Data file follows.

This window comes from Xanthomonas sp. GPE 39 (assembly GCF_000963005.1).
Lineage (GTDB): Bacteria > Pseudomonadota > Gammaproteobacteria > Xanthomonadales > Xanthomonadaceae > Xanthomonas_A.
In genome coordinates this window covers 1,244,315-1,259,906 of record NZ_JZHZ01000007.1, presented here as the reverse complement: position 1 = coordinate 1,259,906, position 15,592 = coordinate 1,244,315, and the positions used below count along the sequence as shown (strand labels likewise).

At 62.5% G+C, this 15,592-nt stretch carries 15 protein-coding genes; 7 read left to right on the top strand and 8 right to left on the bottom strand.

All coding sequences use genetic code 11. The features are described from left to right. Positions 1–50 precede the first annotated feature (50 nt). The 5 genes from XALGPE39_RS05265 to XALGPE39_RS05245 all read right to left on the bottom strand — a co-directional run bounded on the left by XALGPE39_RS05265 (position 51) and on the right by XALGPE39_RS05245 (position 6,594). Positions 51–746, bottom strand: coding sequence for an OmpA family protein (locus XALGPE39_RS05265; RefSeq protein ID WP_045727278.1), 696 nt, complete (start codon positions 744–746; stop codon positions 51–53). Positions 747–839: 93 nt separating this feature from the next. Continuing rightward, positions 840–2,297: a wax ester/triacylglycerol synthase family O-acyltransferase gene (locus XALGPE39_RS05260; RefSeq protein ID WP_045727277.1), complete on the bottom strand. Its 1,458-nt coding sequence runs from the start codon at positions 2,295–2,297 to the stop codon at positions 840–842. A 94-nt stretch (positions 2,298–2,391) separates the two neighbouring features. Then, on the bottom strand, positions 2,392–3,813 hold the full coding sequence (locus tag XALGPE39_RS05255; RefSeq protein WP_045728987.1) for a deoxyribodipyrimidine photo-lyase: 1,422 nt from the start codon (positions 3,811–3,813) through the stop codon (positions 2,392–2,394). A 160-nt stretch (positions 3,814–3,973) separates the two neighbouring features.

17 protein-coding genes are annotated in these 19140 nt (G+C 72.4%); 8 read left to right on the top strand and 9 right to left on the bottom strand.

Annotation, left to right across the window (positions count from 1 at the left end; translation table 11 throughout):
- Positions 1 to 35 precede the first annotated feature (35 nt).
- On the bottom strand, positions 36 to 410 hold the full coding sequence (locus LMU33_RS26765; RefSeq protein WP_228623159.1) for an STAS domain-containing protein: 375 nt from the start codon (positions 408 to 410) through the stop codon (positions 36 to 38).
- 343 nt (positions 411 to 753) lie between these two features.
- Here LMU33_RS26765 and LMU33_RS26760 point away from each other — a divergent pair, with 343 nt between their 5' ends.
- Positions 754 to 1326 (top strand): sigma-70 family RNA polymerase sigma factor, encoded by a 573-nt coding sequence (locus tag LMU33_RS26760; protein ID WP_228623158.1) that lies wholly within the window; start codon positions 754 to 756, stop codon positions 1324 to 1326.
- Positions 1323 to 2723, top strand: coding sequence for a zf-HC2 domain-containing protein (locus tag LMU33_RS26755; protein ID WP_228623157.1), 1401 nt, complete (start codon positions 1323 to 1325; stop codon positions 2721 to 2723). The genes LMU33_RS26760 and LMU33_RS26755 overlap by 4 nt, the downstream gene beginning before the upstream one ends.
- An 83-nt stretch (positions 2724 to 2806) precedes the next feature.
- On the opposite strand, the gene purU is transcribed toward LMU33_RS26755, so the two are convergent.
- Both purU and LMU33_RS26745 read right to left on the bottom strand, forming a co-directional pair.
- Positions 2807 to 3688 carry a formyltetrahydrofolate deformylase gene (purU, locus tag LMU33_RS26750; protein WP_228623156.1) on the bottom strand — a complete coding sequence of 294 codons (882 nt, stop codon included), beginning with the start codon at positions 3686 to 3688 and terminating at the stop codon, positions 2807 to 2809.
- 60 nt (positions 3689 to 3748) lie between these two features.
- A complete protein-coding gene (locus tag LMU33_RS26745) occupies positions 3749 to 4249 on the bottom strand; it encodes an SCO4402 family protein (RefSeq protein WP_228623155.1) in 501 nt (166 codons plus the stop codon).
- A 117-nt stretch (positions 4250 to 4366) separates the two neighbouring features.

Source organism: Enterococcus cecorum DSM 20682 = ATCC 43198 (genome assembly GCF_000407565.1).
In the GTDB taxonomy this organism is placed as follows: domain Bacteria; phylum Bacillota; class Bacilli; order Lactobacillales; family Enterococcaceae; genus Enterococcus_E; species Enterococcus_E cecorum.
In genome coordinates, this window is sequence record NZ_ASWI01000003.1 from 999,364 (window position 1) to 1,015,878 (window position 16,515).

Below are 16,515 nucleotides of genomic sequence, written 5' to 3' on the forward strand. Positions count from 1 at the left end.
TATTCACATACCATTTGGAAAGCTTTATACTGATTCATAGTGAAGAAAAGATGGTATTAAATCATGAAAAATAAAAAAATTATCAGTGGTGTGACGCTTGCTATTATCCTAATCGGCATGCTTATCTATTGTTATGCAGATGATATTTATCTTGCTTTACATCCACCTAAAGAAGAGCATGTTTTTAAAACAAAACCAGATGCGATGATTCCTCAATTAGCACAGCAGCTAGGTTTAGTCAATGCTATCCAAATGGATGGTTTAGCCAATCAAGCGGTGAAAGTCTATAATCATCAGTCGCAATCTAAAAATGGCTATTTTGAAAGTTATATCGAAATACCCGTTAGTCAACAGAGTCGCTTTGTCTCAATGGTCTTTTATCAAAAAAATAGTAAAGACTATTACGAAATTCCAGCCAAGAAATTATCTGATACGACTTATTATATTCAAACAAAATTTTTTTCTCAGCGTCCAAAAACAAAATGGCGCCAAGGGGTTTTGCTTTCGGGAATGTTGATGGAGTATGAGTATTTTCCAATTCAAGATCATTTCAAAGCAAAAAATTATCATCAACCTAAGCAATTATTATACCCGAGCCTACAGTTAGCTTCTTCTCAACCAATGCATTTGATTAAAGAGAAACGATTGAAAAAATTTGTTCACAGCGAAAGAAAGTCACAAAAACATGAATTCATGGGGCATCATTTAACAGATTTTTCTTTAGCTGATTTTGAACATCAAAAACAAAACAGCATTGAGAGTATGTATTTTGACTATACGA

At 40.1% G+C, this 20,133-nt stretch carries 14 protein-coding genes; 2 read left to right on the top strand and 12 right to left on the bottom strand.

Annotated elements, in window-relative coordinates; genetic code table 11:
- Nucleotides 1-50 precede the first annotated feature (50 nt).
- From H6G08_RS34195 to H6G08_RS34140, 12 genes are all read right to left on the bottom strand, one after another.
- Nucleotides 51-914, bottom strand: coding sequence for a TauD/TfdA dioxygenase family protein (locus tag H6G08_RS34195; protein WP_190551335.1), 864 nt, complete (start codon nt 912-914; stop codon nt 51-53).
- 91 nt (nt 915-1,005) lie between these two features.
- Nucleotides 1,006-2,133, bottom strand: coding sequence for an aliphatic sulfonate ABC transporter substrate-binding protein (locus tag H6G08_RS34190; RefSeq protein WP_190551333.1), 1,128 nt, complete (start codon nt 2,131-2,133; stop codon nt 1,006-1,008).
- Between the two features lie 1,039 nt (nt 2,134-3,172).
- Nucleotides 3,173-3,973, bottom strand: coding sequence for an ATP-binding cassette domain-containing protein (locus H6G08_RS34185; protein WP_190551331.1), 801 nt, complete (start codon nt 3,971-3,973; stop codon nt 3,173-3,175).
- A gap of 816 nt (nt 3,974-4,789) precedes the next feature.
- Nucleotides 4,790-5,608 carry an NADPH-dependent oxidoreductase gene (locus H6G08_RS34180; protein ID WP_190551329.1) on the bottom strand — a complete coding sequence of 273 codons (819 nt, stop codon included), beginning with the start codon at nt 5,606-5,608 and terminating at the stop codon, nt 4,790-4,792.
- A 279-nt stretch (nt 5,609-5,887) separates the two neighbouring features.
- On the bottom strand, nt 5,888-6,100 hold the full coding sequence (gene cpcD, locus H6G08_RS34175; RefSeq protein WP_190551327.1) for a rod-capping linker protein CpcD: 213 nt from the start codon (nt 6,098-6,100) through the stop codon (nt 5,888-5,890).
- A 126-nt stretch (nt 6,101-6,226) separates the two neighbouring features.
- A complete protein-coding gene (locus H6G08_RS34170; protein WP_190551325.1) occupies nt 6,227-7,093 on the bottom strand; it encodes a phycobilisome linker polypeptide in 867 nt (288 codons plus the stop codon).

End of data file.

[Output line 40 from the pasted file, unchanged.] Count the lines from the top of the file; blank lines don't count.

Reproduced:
- A complete protein-coding gene (locus H6G08_RS34170; protein WP_190551325.1) occupies nt 6,227-7,093 on the bottom strand; it encodes a phycobilisome linker polypeptide in 867 nt (288 codons plus the stop codon).